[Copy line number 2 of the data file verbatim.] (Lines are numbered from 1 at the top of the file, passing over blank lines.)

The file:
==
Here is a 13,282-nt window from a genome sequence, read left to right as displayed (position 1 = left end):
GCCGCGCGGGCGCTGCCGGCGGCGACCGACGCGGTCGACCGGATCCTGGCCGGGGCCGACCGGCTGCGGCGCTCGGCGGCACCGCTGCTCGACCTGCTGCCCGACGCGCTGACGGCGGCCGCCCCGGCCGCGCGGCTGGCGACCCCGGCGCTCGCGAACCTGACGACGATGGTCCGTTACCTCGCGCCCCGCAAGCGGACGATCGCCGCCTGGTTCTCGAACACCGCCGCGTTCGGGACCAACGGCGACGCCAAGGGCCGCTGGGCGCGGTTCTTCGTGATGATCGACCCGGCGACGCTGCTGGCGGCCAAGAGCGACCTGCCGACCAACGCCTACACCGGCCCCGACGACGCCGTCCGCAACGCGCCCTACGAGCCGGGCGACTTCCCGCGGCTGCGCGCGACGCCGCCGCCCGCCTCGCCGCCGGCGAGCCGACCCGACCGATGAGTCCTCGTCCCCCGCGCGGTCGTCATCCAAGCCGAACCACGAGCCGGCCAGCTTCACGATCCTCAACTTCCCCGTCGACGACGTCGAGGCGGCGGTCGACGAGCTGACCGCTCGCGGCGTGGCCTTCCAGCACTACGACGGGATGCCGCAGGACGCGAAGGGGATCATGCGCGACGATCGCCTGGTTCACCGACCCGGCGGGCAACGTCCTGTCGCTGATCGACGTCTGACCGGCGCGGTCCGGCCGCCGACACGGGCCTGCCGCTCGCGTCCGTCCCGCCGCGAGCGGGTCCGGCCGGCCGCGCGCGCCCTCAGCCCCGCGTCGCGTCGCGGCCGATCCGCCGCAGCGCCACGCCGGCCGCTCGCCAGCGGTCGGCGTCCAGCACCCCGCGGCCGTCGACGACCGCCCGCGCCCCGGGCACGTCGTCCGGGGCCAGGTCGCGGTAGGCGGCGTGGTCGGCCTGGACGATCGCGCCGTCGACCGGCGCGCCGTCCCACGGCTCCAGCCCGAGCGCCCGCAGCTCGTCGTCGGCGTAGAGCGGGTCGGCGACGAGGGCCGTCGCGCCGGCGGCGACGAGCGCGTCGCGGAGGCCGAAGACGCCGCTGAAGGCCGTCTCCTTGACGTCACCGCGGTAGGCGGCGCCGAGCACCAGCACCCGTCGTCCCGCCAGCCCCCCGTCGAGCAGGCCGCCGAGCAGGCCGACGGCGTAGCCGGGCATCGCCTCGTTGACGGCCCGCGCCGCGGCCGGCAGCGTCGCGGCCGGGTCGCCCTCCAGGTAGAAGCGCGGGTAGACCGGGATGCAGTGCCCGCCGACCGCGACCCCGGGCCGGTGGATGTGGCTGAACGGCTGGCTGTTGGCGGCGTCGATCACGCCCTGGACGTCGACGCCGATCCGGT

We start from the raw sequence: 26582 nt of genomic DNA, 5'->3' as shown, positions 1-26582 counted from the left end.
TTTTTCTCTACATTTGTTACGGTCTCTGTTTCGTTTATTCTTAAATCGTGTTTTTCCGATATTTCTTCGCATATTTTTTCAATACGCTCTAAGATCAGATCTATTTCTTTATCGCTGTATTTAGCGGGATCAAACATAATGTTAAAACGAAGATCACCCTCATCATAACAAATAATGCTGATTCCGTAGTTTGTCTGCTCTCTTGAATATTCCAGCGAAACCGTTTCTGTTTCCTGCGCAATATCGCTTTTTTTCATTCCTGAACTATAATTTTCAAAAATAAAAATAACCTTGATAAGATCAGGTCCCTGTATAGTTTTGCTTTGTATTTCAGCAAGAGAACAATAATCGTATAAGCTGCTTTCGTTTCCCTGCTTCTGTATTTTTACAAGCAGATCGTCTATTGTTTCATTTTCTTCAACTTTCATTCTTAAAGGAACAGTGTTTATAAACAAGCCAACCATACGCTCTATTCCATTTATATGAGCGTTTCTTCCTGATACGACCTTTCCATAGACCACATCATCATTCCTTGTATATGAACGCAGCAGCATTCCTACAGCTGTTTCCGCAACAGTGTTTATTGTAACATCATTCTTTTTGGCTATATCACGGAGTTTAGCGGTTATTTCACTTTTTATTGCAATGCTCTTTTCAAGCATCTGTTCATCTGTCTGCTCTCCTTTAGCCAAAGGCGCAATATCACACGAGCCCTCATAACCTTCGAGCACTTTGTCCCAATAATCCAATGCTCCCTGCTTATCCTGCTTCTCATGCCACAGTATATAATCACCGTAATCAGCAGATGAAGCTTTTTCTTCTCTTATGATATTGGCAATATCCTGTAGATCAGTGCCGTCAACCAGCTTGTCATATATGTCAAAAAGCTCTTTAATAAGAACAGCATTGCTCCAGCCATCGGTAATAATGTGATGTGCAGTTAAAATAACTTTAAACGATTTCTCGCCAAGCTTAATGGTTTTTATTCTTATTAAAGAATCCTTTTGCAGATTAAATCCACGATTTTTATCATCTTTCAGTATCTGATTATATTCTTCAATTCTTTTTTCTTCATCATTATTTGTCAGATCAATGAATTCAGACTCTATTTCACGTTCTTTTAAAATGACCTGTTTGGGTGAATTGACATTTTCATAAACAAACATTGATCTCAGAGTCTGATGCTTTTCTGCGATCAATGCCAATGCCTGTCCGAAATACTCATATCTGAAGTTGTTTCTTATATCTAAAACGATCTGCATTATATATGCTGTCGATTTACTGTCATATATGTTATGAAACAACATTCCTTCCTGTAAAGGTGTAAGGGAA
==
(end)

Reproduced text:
GCCGCGCGGGCGCTGCCGGCGGCGACCGACGCGGTCGACCGGATCCTGGCCGGGGCCGACCGGCTGCGGCGCTCGGCGGCACCGCTGCTCGACCTGCTGCCCGACGCGCTGACGGCGGCCGCCCCGGCCGCGCGGCTGGCGACCCCGGCGCTCGCGAACCTGACGACGATGGTCCGTTACCTCGCGCCCCGCAAGCGGACGATCGCCGCCTGGTTCTCGAACACCGCCGCGTTCGGGACCAACGGCGACGCCAAGGGCCGCTGGGCGCGGTTCTTCGTGATGATCGACCCGGCGACGCTGCTGGCGGCCAAGAGCGACCTGCCGACCAACGCCTACACCGGCCCCGACGACGCCGTCCGCAACGCGCCCTACGAGCCGGGCGACTTCCCGCGGCTGCGCGCGACGCCGCCGCCCGCCTCGCCGCCGGCGAGCCGACCCGACCGATGAGTCCTCGTCCCCCGCGCGGTCGTCATCCAAGCCGAACCACGAGCCGGCCAGCTTCACGATCCTCAACTTCCCCGTCGACGACGTCGAGGCGGCGGTCGACGAGCTGACCGCTCGCGGCGTGGCCTTCCAGCACTACGACGGGATGCCGCAGGACGCGAAGGGGATCATGCGCGACGATCGCCTGGTTCACCGACCCGGCGGGCAACGTCCTGTCGCTGATCGACGTCTGACCGGCGCGGTCCGGCCGCCGACACGGGCCTGCCGCTCGCGTCCGTCCCGCCGCGAGCGGGTCCGGCCGGCCGCGCGCGCCCTCAGCCCCGCGTCGCGTCGCGGCCGATCCGCCGCAGCGCCACGCCGGCCGCTCGCCAGCGGTCGGCGTCCAGCACCCCGCGGCCGTCGACGACCGCCCGCGCCCCGGGCACGTCGTCCGGGGCCAGGTCGCGGTAGGCGGCGTGGTCGGCCTGGACGATCGCGCCGTCGACCGGCGCGCCGTCCCACGGCTCCAGCCCGAGCGCCCGCAGCTCGTCGTCGGCGTAGAGCGGGTCGGCGACGAGGGCCGTCGCGCCGGCGGCGACGAGCGCGTCGCGGAGGCCGAAGACGCCGCTGAAGGCCGTCTCCTTGACGTCACCGCGGTAGGCGGCGCCGAGCACCAGCACCCGTCGTCCCGCCAGCCCCCCGTCGAGCAGGCCGCCGAGCAGGCCGACGGCGTAGCCGGGCATCGCCTCGTTGACGGCCCGCGCCGCGGCCGGCAGCGTCGCGGCCGGGTCGCCCTCCAGGTAGAAGCGCGGGTAGACCGGGATGCAGTGCCCGCCGACCGCGACCCCGGGCCGGTGGATGTGGCTGAACGGCTGGCTGTTGGCGGCGTCGATCACGCCCTGGACGTCGACGCCGATCCGGT